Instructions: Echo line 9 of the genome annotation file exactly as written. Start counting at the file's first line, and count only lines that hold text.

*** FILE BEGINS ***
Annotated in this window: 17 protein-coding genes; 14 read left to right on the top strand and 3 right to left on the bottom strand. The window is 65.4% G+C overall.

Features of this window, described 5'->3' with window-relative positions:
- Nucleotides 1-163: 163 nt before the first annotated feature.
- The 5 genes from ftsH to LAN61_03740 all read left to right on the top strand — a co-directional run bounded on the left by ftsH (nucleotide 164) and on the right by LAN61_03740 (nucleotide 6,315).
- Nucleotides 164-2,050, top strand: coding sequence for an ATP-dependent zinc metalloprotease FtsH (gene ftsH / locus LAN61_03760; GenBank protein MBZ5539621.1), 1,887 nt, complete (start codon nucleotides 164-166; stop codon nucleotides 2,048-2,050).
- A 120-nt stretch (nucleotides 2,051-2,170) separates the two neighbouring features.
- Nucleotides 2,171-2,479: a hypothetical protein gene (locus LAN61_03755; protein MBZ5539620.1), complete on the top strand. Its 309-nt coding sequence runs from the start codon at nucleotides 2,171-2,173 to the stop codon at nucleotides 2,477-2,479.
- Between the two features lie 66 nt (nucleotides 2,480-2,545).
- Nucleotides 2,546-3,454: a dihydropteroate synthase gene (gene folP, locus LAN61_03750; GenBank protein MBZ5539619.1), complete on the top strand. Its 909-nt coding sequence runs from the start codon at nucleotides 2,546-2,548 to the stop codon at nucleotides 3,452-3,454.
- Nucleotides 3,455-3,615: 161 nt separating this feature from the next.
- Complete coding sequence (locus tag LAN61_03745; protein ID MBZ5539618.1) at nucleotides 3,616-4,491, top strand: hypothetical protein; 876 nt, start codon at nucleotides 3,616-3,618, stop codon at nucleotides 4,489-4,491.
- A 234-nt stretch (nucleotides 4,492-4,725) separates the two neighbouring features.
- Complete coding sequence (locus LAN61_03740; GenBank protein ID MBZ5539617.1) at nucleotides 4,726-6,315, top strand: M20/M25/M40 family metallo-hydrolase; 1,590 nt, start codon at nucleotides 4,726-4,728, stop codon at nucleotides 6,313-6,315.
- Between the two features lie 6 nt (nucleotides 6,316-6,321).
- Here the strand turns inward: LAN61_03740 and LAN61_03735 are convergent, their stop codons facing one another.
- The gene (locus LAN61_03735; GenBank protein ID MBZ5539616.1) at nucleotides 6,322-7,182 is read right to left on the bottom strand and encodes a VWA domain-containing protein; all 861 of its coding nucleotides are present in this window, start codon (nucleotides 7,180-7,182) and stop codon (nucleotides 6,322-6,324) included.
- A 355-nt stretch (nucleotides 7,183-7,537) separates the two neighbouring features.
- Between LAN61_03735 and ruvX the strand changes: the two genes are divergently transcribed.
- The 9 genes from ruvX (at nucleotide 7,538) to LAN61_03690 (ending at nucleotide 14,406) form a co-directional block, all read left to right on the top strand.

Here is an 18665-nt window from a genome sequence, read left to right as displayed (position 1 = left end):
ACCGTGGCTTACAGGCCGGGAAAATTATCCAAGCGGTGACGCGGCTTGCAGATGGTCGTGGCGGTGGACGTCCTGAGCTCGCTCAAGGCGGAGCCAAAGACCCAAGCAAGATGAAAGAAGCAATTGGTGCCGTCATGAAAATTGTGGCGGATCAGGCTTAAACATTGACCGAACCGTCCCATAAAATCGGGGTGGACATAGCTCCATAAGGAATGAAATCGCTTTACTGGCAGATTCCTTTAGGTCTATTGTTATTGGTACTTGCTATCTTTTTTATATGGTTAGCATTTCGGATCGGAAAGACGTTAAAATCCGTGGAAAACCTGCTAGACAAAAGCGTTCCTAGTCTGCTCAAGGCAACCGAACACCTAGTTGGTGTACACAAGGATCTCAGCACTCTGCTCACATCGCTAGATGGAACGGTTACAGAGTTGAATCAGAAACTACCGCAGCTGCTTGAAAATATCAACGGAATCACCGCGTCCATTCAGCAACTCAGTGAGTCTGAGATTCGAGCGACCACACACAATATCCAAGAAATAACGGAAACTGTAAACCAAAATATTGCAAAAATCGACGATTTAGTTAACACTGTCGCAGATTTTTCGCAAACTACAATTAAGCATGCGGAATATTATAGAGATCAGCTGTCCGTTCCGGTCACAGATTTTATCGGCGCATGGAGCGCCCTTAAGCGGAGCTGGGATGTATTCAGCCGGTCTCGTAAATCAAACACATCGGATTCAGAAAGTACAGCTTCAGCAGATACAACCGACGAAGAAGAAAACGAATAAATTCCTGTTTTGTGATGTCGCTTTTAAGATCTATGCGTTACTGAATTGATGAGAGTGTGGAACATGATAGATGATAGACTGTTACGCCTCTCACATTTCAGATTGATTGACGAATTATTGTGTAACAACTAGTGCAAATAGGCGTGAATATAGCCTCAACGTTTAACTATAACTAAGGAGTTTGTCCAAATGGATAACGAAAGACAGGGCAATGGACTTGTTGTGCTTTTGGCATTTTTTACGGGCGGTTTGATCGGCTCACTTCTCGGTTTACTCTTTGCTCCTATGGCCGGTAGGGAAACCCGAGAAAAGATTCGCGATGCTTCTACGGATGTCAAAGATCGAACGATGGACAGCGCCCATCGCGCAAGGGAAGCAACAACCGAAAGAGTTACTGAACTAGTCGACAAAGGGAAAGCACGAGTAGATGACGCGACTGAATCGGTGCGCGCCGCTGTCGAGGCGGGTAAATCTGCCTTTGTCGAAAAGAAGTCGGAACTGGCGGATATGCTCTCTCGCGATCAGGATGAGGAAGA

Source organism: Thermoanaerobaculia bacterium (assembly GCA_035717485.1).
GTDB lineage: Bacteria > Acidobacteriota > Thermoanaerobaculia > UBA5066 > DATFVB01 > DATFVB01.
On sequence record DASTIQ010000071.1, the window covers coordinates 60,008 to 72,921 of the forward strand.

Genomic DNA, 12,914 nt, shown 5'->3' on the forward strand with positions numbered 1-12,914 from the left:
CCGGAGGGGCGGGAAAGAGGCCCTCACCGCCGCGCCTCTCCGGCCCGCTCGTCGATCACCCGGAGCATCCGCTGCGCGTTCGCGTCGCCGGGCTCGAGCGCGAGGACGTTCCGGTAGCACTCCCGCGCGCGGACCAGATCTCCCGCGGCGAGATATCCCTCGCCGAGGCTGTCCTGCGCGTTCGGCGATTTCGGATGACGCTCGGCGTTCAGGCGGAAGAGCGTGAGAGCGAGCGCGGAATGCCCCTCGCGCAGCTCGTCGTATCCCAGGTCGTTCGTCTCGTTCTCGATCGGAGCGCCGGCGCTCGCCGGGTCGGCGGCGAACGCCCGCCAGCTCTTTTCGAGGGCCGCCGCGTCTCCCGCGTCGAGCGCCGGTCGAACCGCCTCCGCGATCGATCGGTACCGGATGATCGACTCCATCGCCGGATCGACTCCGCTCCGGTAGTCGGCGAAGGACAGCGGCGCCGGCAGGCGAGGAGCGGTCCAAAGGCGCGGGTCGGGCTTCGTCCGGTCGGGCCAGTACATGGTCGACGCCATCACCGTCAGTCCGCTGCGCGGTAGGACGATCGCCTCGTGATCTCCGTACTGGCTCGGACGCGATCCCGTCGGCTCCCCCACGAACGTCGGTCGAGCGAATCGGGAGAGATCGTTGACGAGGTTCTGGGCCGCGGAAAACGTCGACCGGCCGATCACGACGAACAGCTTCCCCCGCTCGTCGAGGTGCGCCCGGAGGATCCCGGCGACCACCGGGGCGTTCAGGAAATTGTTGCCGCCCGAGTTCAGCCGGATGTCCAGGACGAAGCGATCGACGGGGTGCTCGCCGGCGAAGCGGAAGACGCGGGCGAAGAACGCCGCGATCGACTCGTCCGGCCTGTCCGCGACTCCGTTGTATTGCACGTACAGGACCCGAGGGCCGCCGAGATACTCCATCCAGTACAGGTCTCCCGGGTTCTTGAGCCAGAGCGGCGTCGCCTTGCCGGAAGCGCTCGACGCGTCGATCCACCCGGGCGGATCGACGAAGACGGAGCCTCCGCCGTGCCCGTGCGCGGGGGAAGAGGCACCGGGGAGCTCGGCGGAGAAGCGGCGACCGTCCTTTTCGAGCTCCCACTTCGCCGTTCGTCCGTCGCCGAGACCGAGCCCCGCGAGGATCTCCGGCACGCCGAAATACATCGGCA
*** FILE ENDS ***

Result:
- Nucleotides 2,546-3,454: a dihydropteroate synthase gene (gene folP, locus LAN61_03750; GenBank protein MBZ5539619.1), complete on the top strand. Its 909-nt coding sequence runs from the start codon at nucleotides 2,546-2,548 to the stop codon at nucleotides 3,452-3,454.